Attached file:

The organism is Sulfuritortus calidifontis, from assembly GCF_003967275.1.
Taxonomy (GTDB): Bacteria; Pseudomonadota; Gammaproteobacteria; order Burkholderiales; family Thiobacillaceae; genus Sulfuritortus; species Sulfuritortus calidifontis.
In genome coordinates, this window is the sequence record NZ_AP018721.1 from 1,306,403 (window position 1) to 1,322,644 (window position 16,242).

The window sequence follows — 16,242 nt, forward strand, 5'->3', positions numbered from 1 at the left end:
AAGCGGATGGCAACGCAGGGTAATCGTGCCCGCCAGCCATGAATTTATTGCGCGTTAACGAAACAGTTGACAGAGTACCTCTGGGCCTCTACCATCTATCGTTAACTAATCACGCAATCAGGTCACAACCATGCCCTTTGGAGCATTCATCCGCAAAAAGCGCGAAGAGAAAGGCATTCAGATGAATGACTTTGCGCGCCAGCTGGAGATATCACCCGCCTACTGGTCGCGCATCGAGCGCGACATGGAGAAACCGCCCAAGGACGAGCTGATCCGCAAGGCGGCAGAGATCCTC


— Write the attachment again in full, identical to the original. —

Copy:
The organism is Sulfuritortus calidifontis, from assembly GCF_003967275.1.
Taxonomy (GTDB): Bacteria; Pseudomonadota; Gammaproteobacteria; order Burkholderiales; family Thiobacillaceae; genus Sulfuritortus; species Sulfuritortus calidifontis.
In genome coordinates, this window is the sequence record NZ_AP018721.1 from 1,306,403 (window position 1) to 1,322,644 (window position 16,242).

The window sequence follows — 16,242 nt, forward strand, 5'->3', positions numbered from 1 at the left end:
AAGCGGATGGCAACGCAGGGTAATCGTGCCCGCCAGCCATGAATTTATTGCGCGTTAACGAAACAGTTGACAGAGTACCTCTGGGCCTCTACCATCTATCGTTAACTAATCACGCAATCAGGTCACAACCATGCCCTTTGGAGCATTCATCCGCAAAAAGCGCGAAGAGAAAGGCATTCAGATGAATGACTTTGCGCGCCAGCTGGAGATATCACCCGCCTACTGGTCGCGCATCGAGCGCGACATGGAGAAACCGCCCAAGGACGAGCTGATCCGCAAGGCGGCAGAGATCCTC